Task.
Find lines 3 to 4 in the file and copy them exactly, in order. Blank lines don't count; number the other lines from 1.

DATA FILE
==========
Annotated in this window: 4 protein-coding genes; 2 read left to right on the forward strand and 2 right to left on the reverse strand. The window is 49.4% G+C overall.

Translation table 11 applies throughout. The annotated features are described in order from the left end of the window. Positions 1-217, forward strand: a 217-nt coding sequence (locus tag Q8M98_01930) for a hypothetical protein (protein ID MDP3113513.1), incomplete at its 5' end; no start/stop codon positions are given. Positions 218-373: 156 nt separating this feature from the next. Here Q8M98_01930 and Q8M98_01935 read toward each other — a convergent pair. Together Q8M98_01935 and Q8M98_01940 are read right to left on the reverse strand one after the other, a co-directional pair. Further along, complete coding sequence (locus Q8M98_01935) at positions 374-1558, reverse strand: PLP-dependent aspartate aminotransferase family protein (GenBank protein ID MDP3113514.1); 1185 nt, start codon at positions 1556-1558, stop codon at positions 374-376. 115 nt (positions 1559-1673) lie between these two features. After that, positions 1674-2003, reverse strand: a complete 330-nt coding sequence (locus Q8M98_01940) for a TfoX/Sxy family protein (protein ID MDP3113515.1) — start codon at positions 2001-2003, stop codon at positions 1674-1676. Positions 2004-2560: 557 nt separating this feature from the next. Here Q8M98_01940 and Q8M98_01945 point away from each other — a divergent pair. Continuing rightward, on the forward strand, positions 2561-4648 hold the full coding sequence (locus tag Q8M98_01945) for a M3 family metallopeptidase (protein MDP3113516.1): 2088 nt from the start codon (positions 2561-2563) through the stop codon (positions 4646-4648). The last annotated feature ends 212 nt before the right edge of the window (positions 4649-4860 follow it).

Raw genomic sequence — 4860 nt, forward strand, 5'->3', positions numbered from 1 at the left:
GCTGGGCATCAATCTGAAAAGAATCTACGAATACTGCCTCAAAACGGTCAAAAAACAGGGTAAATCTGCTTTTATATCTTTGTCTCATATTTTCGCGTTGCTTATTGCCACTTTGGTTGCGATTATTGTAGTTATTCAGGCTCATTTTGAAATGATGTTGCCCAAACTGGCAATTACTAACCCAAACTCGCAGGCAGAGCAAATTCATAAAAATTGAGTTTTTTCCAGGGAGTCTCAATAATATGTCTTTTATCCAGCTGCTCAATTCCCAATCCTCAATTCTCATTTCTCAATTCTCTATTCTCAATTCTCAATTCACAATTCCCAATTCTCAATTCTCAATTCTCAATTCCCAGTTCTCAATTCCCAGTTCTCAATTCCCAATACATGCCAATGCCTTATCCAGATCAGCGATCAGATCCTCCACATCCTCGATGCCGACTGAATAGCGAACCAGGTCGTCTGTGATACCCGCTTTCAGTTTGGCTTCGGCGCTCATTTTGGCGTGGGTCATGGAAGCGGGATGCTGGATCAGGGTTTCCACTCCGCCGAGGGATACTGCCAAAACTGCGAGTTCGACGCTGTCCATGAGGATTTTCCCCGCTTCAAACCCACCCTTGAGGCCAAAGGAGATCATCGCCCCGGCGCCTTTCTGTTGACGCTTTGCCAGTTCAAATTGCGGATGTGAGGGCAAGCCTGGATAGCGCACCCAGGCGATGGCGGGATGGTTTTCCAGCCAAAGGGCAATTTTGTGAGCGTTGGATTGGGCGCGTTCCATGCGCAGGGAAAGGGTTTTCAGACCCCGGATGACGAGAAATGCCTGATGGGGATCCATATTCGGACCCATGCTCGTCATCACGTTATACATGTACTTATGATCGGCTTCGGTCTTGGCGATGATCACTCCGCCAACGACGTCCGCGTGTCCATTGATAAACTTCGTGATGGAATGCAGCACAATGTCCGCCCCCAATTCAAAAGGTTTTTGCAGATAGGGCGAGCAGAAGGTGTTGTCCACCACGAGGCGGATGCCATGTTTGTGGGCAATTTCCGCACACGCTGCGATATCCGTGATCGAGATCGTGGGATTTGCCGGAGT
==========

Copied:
Raw genomic sequence — 4860 nt, forward strand, 5'->3', positions numbered from 1 at the left:
GCTGGGCATCAATCTGAAAAGAATCTACGAATACTGCCTCAAAACGGTCAAAAAACAGGGTAAATCTGCTTTTATATCTTTGTCTCATATTTTCGCGTTGCTTATTGCCACTTTGGTTGCGATTATTGTAGTTATTCAGGCTCATTTTGAAATGATGTTGCCCAAACTGGCAATTACTAACCCAAACTCGCAGGCAGAGCAAATTCATAAAAATTGAGTTTTTTCCAGGGAGTCTCAATAATATGTCTTTTATCCAGCTGCTCAATTCCCAATCCTCAATTCTCATTTCTCAATTCTCTATTCTCAATTCTCAATTCACAATTCCCAATTCTCAATTCTCAATTCTCAATTCCCAGTTCTCAATTCCCAGTTCTCAATTCCCAATACATGCCAATGCCTTATCCAGATCAGCGATCAGATCCTCCACATCCTCGATGCCGACTGAATAGCGAACCAGGTCGTCTGTGATACCCGCTTTCAGTTTGGCTTCGGCGCTCATTTTGGCGTGGGTCATGGAAGCGGGATGCTGGATCAGGGTTTCCACTCCGCCGAGGGATACTGCCAAAACTGCGAGTTCGACGCTGTCCATGAGGATTTTCCCCGCTTCAAACCCACCCTTGAGGCCAAAGGAGATCATCGCCCCGGCGCCTTTCTGTTGACGCTTTGCCAGTTCAAATTGCGGATGTGAGGGCAAGCCTGGATAGCGCACCCAGGCGATGGCGGGATGGTTTTCCAGCCAAAGGGCAATTTTGTGAGCGTTGGATTGGGCGCGTTCCATGCGCAGGGAAAGGGTTTTCAGACCCCGGATGACGAGAAATGCCTGATGGGGATCCATATTCGGACCCATGCTCGTCATCACGTTATACATGTACTTATGATCGGCTTCGGTCTTGGCGATGATCACTCCGCCAACGACGTCCGCGTGTCCATTGATAAACTTCGTGATGGAATGCAGCACAATGTCCGCCCCCAATTCAAAAGGTTTTTGCAGATAGGGCGAGCAGAAGGTGTTGTCCACCACGAGGCGGATGCCATGTTTGTGGGCAATTTCCGCACACGCTGCGATATCCGTGATCGAGATCGTGGGATTTGCCGGAGT